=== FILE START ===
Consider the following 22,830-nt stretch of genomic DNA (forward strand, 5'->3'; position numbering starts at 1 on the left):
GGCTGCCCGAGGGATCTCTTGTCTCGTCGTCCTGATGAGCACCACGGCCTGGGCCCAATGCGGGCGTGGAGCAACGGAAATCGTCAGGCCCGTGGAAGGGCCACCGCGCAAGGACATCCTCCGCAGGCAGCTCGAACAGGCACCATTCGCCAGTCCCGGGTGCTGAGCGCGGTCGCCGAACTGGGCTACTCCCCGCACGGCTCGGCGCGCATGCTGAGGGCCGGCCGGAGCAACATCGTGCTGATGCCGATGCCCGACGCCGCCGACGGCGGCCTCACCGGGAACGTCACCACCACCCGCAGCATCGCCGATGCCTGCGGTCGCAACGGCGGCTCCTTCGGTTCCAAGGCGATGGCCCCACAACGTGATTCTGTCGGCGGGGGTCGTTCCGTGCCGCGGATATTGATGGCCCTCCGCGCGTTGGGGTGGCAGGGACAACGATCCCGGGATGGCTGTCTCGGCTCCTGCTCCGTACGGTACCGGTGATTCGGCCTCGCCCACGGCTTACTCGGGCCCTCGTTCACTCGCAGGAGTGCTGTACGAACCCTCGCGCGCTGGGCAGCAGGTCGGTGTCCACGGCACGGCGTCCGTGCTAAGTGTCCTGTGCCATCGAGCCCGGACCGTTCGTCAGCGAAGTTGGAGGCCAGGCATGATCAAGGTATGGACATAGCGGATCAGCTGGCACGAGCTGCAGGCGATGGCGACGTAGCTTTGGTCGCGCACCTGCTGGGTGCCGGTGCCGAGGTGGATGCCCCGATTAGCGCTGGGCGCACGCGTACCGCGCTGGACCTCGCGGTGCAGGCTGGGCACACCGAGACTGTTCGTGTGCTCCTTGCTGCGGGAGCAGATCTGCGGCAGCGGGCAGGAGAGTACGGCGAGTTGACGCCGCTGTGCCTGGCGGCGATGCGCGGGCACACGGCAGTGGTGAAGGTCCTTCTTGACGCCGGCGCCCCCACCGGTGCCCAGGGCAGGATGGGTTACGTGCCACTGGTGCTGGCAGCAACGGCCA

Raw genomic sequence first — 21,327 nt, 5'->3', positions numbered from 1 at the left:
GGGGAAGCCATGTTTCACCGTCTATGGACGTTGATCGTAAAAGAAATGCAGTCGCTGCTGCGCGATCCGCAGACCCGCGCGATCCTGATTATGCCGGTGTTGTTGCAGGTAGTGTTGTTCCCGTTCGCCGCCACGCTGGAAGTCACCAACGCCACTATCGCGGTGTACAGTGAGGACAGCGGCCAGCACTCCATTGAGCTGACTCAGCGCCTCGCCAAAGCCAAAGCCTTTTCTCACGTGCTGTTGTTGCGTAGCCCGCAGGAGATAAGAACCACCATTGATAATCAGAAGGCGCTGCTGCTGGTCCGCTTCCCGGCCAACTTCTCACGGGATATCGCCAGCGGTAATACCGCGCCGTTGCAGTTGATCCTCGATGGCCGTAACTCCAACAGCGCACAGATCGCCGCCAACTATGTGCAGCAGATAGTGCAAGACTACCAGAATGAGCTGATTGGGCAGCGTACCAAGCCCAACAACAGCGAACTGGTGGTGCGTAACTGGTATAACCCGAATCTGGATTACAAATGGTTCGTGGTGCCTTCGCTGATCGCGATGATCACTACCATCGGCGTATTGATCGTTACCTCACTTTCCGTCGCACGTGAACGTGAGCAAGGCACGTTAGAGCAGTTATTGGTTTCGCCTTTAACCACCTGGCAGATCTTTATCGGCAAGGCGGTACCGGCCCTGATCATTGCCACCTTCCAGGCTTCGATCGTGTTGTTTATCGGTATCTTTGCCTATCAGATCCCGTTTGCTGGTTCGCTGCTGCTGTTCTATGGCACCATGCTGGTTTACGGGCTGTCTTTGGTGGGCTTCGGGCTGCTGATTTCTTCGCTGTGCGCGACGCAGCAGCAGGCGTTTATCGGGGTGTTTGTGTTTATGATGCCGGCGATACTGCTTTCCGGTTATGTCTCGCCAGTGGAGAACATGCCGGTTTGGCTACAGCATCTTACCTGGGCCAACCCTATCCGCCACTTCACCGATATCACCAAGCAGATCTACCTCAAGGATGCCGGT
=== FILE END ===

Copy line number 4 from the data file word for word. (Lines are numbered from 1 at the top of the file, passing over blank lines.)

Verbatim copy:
GGGGAAGCCATGTTTCACCGTCTATGGACGTTGATCGTAAAAGAAATGCAGTCGCTGCTGCGCGATCCGCAGACCCGCGCGATCCTGATTATGCCGGTGTTGTTGCAGGTAGTGTTGTTCCCGTTCGCCGCCACGCTGGAAGTCACCAACGCCACTATCGCGGTGTACAGTGAGGACAGCGGCCAGCACTCCATTGAGCTGACTCAGCGCCTCGCCAAAGCCAAAGCCTTTTCTCACGTGCTGTTGTTGCGTAGCCCGCAGGAGATAAGAACCACCATTGATAATCAGAAGGCGCTGCTGCTGGTCCGCTTCCCGGCCAACTTCTCACGGGATATCGCCAGCGGTAATACCGCGCCGTTGCAGTTGATCCTCGATGGCCGTAACTCCAACAGCGCACAGATCGCCGCCAACTATGTGCAGCAGATAGTGCAAGACTACCAGAATGAGCTGATTGGGCAGCGTACCAAGCCCAACAACAGCGAACTGGTGGTGCGTAACTGGTATAACCCGAATCTGGATTACAAATGGTTCGTGGTGCCTTCGCTGATCGCGATGATCACTACCATCGGCGTATTGATCGTTACCTCACTTTCCGTCGCACGTGAACGTGAGCAAGGCACGTTAGAGCAGTTATTGGTTTCGCCTTTAACCACCTGGCAGATCTTTATCGGCAAGGCGGTACCGGCCCTGATCATTGCCACCTTCCAGGCTTCGATCGTGTTGTTTATCGGTATCTTTGCCTATCAGATCCCGTTTGCTGGTTCGCTGCTGCTGTTCTATGGCACCATGCTGGTTTACGGGCTGTCTTTGGTGGGCTTCGGGCTGCTGATTTCTTCGCTGTGCGCGACGCAGCAGCAGGCGTTTATCGGGGTGTTTGTGTTTATGATGCCGGCGATACTGCTTTCCGGTTATGTCTCGCCAGTGGAGAACATGCCGGTTTGGCTACAGCATCTTACCTGGGCCAACCCTATCCGCCACTTCACCGATATCACCAAGCAGATCTACCTCAAGGATGCCGGT